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    5 Common sport injuries and how to treat them

    Playing sports can be a fun pastime which keeps you healthy, but you may still fall prey to injury. Treating sports injuries can often be done yourself, if you know what to do, but in serious cases a doctor’s treatment is necessary. Managing the pain of minor injuries can often be aided with ibuprofen, but for more serious injuries stronger analgesics such as codeine may be more effective. Being familiar with common sport injuries and how they’re treated prepares you to aid yourself and others. Here are some common injuries and methods of treatment you may have heard of before.

    #1. ACL strain or tear

    This is the most common knee ligament injury. The anterior cruciate ligament (ACL) connects the shin bone to the thigh bone. Trying to slow down or pivot quickly when running is often the cause. A minor strain or tear can be treated with the RICE therapy. RICE stands for Rest, Ice, Compress, and Elevate.

    Resting the afflicted ligament gives your body the time it needs to repair the damage. Avoid doing strenuous exercises or putting too much pressure on your injury. For your knee, shin and foot injuries, you may want to consider using a walking stick or asking a friend or relative to provide transport if you need to get out and about.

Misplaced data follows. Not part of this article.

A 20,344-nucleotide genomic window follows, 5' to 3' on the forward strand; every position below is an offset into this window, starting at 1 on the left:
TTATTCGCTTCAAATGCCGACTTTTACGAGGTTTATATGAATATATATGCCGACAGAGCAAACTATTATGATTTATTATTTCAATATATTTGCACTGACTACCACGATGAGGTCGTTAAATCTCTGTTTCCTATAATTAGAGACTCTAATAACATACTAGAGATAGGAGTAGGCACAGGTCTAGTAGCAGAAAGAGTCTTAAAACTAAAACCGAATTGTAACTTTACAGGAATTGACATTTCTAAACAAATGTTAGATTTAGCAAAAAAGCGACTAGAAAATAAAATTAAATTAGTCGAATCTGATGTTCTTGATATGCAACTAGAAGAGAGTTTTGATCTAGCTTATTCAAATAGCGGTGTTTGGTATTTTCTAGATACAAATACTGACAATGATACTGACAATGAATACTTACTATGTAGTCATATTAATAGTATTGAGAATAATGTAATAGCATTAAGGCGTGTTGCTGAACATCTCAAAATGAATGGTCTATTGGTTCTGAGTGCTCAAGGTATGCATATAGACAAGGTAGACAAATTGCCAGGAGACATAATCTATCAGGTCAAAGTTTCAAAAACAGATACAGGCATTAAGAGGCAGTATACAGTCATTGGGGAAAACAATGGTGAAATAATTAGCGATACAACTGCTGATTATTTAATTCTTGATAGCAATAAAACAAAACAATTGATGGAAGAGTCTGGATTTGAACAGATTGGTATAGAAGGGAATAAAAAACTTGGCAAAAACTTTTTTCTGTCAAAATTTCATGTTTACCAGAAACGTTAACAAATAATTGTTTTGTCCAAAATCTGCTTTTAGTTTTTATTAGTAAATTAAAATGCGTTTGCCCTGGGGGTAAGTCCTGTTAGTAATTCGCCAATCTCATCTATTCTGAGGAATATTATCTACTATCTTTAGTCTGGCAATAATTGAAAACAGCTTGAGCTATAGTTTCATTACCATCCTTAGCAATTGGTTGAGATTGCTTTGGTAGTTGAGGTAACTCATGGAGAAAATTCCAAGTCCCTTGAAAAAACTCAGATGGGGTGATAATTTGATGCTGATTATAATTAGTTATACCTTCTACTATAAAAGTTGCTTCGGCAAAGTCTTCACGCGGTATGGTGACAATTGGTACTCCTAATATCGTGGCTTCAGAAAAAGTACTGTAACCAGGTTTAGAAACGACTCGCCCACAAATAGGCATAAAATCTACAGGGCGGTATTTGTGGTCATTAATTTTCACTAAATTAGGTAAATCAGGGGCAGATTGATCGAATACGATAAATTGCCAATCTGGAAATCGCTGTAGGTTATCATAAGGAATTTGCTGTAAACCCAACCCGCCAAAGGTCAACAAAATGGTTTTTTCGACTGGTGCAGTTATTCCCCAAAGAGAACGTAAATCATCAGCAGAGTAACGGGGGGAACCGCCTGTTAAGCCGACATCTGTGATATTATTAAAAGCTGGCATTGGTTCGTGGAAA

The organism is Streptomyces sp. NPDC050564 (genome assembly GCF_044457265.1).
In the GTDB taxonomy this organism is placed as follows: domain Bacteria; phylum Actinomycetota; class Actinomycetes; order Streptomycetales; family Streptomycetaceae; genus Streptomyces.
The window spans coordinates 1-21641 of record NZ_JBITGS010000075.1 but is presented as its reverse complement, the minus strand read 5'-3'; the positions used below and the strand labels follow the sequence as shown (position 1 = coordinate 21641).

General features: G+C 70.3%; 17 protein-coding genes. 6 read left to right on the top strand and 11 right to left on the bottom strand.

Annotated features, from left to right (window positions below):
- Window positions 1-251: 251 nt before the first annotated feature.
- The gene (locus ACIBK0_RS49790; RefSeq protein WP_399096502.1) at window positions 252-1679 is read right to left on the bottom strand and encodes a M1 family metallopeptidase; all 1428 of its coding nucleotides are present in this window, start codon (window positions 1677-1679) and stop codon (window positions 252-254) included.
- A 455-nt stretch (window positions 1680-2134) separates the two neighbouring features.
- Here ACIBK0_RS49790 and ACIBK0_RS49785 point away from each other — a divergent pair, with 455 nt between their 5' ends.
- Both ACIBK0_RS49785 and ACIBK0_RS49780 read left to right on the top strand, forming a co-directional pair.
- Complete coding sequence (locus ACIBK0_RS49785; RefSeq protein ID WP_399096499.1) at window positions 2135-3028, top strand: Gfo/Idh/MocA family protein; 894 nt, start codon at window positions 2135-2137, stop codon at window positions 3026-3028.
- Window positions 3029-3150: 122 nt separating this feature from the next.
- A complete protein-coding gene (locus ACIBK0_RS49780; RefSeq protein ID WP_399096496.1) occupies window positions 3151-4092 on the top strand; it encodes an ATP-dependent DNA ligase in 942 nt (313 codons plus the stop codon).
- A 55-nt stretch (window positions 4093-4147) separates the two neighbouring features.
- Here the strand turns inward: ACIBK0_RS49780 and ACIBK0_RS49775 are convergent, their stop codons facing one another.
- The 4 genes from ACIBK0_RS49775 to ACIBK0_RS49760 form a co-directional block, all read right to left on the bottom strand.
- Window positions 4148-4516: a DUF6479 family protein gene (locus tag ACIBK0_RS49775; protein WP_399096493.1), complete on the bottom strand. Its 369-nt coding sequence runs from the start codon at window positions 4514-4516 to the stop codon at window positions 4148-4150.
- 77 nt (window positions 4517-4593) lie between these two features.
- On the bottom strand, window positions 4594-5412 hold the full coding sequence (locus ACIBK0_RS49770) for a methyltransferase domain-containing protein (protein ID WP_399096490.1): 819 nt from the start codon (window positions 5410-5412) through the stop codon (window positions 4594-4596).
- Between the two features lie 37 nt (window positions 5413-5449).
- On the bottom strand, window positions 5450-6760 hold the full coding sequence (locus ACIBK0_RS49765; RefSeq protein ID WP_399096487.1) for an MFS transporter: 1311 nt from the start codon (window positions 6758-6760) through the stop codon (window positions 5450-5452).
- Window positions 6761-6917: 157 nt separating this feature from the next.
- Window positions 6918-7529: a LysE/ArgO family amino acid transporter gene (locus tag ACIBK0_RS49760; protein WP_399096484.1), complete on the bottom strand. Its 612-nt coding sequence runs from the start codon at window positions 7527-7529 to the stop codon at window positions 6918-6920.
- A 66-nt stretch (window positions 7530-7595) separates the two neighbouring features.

To reduce the inflammation and pain surrounding the injury, apply an ice pack. If you don’t have an ice pack on hand, you can wrap a bag of ice cubes or frozen peas in a tea towel and place it on the area of the injury. Be cautious when using ice packs for long periods of time as they can cause frostbite.

    Once the pain and inflammation has subsided, compress the injury using a bandage. Be careful not to over tighten the bandage, as this can cause further pain. While wearing the bandage, wear loose clothes to avoid added tension.

    When you rest, you should elevate your injury. Your knee should be raised to the same level as your heart to reduce the sensation of throbbing. Placing a cushion under your knee can help to support your leg and provide comfort while you rest. If you sleep on your side, try placing a pillow between your knees for support.

    A total ACL tear requires surgery and physiotherapy. If you experience a strain, contact your doctor straight away so that they can advise you with the best course of treatment.